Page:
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Excel Datasets
Excel datasets provide user configuration options to specify how you wish the Database DMI to work with Microsoft Excel. Excel datasets can only be used on the Windows platform and Excel must be available on the system. RiverWare will start a non-visible copy of Excel in the background and access the specified workbook during DMI execution. As a result, there are two important things to remember:
Note:  You should not have the specified workbook open in a different copy of Excel as this may lock out RiverWare from accessing the workbook.
Note:  RiverWare is operating on the Excel file, so you will not see any unsaved changes to the file that may be made in a different Excel session.
See Example 2: Excel DMI to Export Data Using Headers for a use case of creating a DMI to Excel.
General Tab
Double-clicking an Excel dataset in the Dataset Manager opens the Excel Dataset editor. In this dialog, the dataset can be renamed and configured. It has two tabs, one for general configuration and one specific to the Excel implementation. Following is a description of the configuration options.
Name Map
Select the desired Name Map from the Name Map menu. The selections are populated based on the Name Maps configured in the Name Map Manager. See Name Mapping for details on creating Name Maps. Name maps have special relevance for moving data using range specifications and header specification. See Slot Mapping—Spreadsheet Ranges Approach and Using Name Maps for details.
Missing Values
The user specifies how missing values are handled with Excel. The current choices are
• NaN. NaN value in RiverWare is written as NaN to Excel, NaN or blank value in Excel is read as NaN into RiverWare
• Unchanged. The DMI will not change missing values on import, uses NaNs on export
• Replaced With. Provides a user input value that is substituted on import and export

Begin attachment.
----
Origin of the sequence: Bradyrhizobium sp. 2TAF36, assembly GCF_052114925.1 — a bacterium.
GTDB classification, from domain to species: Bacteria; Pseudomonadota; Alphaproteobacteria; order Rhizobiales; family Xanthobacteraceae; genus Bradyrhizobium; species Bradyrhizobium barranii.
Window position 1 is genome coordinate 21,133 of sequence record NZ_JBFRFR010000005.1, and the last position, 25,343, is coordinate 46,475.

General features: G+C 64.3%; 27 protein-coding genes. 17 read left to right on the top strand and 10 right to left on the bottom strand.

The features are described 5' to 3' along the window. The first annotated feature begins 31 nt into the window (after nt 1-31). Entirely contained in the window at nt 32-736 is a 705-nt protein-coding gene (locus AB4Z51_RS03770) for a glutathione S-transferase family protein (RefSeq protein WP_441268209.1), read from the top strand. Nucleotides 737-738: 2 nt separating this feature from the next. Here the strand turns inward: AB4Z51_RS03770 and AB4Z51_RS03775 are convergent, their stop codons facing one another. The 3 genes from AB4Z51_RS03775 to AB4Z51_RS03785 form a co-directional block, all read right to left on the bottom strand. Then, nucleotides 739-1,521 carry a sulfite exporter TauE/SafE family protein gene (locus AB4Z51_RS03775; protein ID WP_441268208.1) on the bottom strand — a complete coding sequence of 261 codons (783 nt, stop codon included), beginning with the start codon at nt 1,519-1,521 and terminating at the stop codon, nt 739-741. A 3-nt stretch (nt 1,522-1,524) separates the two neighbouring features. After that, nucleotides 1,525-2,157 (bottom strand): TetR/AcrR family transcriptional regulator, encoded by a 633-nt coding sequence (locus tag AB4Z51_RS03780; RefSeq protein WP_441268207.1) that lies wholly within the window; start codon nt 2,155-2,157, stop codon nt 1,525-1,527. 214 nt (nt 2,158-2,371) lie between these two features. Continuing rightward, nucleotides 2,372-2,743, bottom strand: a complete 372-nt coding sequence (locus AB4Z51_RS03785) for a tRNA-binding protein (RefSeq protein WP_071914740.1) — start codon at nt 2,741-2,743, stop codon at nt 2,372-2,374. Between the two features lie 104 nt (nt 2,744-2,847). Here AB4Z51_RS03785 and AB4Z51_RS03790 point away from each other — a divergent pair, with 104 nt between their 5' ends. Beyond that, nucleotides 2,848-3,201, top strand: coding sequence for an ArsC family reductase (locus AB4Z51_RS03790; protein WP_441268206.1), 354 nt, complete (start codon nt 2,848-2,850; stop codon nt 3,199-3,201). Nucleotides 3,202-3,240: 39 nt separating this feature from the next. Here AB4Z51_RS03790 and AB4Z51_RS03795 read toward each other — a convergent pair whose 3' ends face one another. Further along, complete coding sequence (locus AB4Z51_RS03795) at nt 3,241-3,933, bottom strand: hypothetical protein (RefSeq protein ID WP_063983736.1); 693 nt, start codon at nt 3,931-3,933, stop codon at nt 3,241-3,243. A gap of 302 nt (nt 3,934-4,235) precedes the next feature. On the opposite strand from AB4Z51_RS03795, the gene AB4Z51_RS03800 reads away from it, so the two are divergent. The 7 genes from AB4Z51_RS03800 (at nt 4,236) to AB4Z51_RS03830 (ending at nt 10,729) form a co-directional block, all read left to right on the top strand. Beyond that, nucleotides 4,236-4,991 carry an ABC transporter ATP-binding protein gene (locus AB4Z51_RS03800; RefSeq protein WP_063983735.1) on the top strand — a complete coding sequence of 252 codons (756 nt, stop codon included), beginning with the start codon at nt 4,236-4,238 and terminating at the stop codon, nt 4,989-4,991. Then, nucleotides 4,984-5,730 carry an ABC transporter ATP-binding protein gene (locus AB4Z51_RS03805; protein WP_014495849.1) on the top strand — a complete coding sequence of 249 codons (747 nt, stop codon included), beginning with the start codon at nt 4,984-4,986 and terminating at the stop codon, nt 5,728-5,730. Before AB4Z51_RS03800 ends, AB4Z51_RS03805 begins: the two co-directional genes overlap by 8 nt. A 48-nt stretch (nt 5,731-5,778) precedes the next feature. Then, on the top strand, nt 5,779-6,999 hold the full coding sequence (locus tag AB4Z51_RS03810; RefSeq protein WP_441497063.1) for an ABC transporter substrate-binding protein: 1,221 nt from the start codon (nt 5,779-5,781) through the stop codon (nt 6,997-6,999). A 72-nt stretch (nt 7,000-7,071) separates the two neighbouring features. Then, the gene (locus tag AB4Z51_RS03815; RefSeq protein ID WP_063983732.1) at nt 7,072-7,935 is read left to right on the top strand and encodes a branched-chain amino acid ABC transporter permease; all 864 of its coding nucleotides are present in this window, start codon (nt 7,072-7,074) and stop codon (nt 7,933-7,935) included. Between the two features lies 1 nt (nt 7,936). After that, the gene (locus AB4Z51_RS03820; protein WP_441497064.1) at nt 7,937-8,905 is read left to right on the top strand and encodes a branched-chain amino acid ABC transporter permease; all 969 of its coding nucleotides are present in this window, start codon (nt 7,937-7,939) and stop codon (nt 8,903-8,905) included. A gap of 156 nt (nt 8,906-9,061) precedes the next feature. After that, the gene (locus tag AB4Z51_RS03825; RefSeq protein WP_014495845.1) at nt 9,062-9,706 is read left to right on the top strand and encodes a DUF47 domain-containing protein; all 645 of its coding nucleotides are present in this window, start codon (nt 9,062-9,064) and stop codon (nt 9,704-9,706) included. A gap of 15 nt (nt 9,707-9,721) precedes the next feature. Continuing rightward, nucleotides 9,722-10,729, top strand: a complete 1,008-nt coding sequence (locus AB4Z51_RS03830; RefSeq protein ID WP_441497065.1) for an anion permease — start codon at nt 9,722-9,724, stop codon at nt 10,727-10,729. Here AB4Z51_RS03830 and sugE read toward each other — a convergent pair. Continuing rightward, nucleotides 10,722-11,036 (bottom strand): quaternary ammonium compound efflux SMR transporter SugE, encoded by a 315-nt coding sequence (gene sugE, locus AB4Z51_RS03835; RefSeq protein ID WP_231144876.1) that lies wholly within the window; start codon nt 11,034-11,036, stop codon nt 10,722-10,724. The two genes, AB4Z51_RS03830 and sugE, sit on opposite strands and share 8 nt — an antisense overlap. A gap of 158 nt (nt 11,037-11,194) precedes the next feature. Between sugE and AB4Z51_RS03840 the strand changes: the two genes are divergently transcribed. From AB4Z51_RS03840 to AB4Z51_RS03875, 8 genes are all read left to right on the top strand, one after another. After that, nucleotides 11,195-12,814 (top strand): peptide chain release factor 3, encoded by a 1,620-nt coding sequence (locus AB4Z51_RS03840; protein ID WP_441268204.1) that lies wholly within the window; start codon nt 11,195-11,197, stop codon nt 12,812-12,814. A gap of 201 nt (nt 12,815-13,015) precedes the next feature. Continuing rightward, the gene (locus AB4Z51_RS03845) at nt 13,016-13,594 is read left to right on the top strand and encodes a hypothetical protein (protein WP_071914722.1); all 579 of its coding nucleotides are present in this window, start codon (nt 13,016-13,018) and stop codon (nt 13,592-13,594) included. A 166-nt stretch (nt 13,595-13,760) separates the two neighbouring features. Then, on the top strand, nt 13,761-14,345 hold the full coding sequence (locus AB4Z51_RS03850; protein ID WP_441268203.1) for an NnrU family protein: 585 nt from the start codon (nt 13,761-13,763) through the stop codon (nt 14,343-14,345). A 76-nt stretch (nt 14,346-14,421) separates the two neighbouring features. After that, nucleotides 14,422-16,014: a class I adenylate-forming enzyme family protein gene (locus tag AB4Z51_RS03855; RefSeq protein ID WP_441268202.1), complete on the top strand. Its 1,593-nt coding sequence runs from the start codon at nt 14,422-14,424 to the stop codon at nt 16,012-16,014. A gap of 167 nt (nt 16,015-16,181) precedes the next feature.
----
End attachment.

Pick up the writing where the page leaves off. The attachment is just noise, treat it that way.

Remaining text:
Output Precision
For Output DMIs, specify the precision of values that are sent to the database, that is, the number of digits to the right of the decimal point. The options are:
• Full. Output all available digits of precision. This is the default.
• Slot. Use the slot's display precision from the active unit scheme. Note, changing the active unit scheme could affect values sent out via the DMI.
• Specified. Use the specified precision.
Values are converted to the specified units, as described in Units, before rounding.
The rounding algorithm is: round(value * 10^N) / 10^N where value is after unit conversion, N is the number of digits of precision, and round() is a standard function which rounds its argument to the nearest integer value, rounding halfway cases away from zero.
Caution:  With this approach you could potentially see misleading results. For example, if a slot shows 1.23cfs, you export it using specified dataset units of cms, it becomes 0.0348cms. If you then reduce the precision to 2 digits, it will send 0.03cms as the output. If you then show the value in your database viewer using cfs and 2 digits of precision, it shows it as 1.06cfs. The value in the database does not match the value in RiverWare due to conversions and rounding. Be careful!
Also, to be clear, all values exported from a Database DMI are floating point numbers regardless of precision. For example, an expression slot might compute a value of 7538.21. Exported with 0 digits of precision, this would appear to be 7538, but technically, it was exported as a floating point number, 7537.9999999974 to 15 significant digits. This fact is really only important if you database displays 15-17 digits.
The units that are used in interacting with Excel are specified in the Dataset dialog. A pull-down menu allows the user to specify that the Database DMI should Use Database Units, Prefer Database Units, or Use Dataset Units.
• Use Database Units. Since Excel contains no units associated with a value in a cell, the slots’ units (i.e. from the Unit Scheme) as displayed in RiverWare are substituted for Database Units and will be used for import and export under this option
• Prefer Database Units. For Excel, this option uses the slots’ units (i.e. from the Unit Scheme) in RiverWare unless a unit is specified in the Dataset, then the specified unit is used
• Use Dataset Units: Uses the units specified in the dataset only
See Units for instructions on specifying the units to use.
Note:  For import and export of series slots that have the DateTime unit type, the DMIs translate to and from the Excel date representation. This allows dates to display correctly in both RiverWare and in Excel. But, Days/months/years in RiverWare are at the end of the timestep, which would be represented in Excel at the beginning of the next timestep. For example 24:00 June 1, 2015 in RiverWare would translate to 00:00 June 2, 2015 in Excel. Also, partial datetimes and dates before 1900 are negative values in Excel, so are just displayed with # signs as out of range. However the representation is still consistent and these date values will round trip correctly when exported to Excel and imported back into RiverWare.